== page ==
Center vs. centre
There is no difference in meaning between center and centre .Center is the preferred spelling in American English, and centre is preferred in varieties of English from outside the U.S.
Some people do make distinctions between the words. For instance, some prefer to treat center as the word for a place or institution and centre as the word for the middle point of something. But while these preferences may be taught in some schools and are perhaps common among careful English speakers in Canada, the U.K. and elsewhere, they are not broadly borne out in 21st-century usage.
The following ngram graphs the use of center and centre in American books published from 1800 to 2008. It shows that center has been preferred for a century.
And this ngram showing the use of the words in British books during the same period suggests that center might be gaining ground in British publications.
American publications use center for example:
The University of Southern Mississippi will announce plans Tuesday for a men s and women s golf training center. [USA Today ]
He said his remark about his willingness to move the center, which was in answer to a question, was consistent with his previous statements. [New York Times ]
Israeli and French filmmakers are making a comedy centered on the assassination of a Hamas operative in Dubai. [AP (dead link)]
James Billson says:
If you look at the second graph the adoption of center in the UK I suggest the shape the graph is heavily influenced by the adoption of spell check on computers, particularly MS Word. You see the steep increase in occurrence up to 2000 this mirrors word processing adoption. The sudden decline is when Windows shipped with regional dictionaries that worked. Regional language settings were available since Win95 but resisted the users attempts to actually apply them in a sensible way until WinXP.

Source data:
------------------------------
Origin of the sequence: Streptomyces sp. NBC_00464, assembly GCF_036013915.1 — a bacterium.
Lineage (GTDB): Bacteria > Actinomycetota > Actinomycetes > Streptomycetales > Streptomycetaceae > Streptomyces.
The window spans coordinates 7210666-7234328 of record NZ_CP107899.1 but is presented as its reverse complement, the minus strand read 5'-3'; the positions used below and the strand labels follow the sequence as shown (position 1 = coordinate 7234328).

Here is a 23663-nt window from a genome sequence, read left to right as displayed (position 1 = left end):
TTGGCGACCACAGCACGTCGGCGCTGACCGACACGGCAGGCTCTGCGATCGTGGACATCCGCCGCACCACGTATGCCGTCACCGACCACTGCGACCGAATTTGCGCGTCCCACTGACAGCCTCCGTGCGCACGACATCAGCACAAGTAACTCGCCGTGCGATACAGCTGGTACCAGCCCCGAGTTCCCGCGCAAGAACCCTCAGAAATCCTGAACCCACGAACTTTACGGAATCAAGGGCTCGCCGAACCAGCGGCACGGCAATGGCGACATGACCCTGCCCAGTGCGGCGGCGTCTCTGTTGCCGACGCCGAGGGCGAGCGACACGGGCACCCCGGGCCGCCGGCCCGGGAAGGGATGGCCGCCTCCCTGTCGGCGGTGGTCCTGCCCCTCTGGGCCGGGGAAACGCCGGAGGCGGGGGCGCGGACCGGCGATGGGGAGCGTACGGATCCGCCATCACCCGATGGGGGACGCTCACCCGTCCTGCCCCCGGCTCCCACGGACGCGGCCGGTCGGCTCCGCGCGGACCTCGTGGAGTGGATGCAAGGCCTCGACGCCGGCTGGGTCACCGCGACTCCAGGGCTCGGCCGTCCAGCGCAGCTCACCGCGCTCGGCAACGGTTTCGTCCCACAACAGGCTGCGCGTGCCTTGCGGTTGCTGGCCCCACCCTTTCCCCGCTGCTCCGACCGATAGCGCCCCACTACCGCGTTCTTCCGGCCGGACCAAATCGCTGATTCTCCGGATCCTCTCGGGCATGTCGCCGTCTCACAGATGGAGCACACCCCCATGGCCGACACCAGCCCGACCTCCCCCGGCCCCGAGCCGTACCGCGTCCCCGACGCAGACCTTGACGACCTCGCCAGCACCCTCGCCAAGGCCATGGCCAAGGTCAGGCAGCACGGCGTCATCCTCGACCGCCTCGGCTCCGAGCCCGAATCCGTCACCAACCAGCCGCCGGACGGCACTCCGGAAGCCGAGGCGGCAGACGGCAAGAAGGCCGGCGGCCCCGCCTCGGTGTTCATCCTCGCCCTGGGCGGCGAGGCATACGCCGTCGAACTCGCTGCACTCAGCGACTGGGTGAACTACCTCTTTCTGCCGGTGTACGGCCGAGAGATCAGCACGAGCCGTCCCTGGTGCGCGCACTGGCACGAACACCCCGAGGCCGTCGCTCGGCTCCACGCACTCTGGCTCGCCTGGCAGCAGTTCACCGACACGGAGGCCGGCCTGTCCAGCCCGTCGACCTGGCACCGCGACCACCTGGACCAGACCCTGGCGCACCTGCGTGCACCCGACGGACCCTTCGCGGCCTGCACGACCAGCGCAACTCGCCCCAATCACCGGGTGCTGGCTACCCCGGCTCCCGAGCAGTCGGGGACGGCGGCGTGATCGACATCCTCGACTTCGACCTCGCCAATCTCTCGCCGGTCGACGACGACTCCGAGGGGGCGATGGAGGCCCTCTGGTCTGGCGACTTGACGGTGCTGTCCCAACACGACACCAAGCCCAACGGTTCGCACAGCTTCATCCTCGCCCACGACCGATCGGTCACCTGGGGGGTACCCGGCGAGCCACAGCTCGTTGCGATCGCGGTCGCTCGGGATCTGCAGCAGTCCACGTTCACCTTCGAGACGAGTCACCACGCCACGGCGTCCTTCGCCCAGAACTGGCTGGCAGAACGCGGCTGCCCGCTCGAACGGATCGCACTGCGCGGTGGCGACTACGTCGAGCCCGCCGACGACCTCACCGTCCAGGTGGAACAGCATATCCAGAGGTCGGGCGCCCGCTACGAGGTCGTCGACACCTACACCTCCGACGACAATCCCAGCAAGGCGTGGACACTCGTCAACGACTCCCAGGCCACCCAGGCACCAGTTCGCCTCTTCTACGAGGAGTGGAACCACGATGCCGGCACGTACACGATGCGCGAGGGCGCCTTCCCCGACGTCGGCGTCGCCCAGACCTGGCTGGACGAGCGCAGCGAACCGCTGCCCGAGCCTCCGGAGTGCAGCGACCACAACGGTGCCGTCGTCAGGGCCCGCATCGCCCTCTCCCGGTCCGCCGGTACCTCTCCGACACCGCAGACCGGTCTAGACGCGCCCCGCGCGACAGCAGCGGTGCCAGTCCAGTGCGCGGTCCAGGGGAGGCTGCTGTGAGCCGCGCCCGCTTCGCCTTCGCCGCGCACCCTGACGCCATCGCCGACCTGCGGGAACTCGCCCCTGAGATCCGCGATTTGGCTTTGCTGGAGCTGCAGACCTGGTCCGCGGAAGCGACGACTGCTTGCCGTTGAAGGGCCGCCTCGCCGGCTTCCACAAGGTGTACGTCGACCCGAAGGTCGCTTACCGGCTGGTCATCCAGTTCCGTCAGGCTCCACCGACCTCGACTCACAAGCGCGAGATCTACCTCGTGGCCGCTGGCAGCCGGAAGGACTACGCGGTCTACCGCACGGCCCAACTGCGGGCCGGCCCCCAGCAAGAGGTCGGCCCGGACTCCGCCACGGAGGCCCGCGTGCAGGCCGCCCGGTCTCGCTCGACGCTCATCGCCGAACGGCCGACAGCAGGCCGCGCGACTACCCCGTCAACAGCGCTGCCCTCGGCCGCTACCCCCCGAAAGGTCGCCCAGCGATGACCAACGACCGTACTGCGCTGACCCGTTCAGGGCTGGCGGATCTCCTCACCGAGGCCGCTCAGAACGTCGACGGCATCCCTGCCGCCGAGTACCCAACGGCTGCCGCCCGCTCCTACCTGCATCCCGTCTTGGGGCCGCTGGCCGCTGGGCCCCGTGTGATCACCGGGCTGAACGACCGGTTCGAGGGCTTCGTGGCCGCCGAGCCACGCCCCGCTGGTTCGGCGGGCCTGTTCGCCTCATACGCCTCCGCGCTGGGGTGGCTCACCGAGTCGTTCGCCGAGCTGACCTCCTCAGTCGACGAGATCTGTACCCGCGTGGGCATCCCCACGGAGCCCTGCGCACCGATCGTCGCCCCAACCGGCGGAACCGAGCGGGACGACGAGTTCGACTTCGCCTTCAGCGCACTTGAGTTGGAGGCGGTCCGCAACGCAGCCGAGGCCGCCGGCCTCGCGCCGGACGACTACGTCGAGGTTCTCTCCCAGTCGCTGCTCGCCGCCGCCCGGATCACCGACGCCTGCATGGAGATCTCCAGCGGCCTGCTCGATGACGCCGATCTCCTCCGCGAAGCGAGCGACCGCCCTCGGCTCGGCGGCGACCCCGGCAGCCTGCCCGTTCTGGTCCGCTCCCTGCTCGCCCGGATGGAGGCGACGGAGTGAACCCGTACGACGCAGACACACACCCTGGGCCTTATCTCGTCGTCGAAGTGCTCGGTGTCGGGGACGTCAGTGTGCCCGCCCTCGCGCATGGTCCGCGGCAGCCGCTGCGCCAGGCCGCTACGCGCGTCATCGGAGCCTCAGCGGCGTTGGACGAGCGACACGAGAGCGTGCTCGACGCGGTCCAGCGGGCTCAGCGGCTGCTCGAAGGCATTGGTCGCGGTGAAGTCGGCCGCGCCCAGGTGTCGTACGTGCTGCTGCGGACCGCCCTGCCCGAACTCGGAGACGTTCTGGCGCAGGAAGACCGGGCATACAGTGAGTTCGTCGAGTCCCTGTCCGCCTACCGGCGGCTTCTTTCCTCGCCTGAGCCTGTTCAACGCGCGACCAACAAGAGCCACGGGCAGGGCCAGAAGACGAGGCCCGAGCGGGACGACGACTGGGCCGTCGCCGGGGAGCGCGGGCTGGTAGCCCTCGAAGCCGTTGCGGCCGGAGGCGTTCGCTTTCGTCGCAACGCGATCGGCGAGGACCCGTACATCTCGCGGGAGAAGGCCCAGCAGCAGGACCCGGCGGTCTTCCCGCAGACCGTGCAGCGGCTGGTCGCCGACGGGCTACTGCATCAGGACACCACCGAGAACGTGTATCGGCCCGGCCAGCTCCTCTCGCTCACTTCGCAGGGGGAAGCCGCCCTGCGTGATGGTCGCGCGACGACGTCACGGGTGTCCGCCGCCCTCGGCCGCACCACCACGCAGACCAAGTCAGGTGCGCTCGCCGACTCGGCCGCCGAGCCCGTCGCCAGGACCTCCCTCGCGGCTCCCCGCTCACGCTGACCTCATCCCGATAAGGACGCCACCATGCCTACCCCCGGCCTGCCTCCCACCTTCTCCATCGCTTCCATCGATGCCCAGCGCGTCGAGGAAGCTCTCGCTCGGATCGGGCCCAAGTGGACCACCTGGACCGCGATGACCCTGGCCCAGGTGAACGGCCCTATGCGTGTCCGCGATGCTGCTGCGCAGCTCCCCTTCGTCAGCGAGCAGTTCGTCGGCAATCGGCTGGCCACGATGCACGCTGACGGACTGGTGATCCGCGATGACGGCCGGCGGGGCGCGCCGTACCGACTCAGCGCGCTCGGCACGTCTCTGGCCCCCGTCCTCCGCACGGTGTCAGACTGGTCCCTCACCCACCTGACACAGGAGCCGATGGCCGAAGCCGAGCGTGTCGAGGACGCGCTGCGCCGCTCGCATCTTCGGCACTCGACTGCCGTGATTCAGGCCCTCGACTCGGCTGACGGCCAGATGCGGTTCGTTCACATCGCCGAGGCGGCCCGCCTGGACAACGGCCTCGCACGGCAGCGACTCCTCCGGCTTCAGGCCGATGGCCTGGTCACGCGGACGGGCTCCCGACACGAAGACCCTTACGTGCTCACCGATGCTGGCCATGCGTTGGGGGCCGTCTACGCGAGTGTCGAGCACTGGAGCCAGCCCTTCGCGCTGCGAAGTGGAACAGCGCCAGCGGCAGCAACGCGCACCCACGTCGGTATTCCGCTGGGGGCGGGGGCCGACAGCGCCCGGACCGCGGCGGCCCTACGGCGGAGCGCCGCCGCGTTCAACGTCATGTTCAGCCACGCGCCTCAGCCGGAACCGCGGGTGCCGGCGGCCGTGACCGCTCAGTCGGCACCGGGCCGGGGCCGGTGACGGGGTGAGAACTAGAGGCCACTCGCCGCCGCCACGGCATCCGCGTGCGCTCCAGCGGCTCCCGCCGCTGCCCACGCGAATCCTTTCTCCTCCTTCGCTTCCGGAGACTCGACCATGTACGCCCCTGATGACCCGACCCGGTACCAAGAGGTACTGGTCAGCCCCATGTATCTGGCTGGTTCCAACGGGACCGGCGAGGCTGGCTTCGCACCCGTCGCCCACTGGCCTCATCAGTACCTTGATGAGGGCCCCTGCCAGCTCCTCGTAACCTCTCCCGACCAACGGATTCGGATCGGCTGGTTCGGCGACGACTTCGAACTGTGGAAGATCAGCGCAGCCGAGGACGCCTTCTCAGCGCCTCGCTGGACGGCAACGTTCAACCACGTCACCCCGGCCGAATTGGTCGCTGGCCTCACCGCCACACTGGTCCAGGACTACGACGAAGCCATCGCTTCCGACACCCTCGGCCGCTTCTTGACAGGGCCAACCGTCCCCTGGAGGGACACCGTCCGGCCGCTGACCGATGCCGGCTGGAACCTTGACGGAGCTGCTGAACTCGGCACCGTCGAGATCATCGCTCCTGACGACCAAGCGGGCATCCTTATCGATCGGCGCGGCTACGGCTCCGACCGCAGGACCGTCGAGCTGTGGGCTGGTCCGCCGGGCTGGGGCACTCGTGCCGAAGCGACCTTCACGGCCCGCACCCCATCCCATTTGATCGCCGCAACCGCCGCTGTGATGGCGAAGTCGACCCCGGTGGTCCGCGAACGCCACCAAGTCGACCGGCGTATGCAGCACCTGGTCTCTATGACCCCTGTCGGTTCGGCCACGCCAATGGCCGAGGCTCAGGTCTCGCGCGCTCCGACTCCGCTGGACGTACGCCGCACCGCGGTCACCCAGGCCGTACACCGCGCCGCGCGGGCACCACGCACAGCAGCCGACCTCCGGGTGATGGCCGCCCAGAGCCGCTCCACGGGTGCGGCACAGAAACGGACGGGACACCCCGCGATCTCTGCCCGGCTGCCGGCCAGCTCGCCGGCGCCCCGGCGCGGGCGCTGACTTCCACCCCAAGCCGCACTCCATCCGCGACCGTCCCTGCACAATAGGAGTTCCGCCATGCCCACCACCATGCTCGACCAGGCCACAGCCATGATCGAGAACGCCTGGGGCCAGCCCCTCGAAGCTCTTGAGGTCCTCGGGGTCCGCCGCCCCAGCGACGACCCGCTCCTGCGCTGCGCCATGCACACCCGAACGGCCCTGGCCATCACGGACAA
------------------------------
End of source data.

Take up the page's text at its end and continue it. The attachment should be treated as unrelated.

I live in the US and my language is set to English (U.S.) so I just typed centre into MS Word no error. However, Firefox does show it as an error.
Yes! Even now MS Word will suddenly change your regional settings to English (US) if you copy and paste text in from a website. No, MS Word, I don t want English (US), I want the English (UK) that I ve had set as default ever since I installed you! But it s rather better than it used to be, and I think the brief spike in the adoption of Americanised spellings is probably down to MS Word and other software programs that arrogantly presumed that everyone wanted American spellings.
Brian Lynch says:
What i have learnt from this post
Centre is the correct English spelling for the word and at some point in the early 1800 s or earlier, an American misspelled it, and published said mistake. as more and more people saw these mistakes, they thought they were correct and hence the word Center was born.
since English is older than American-English, we can consider the original spelling to be correct .
which then leads to the confusion today with people everywhere spelling it however and obviously MS auto-spell correcting people has given birth to this word.
1. Center is several centuries older than the United States. It was a common variant as long ago as the 16th century.
2. Yes, English is older than American English, but it is also older than modern British English. British English didn t look much like the form it takes today until the late 18th century or so, around the same time that American English was beginning to be established, and even then it looked much different from 21st-century British English in countless ways. In any case, the view that older forms are always the correct ones doesn t stand up; most English words older than a couple of centuries were originally spelled differently from how we spell them now. Would you have us go back to Old English spellings?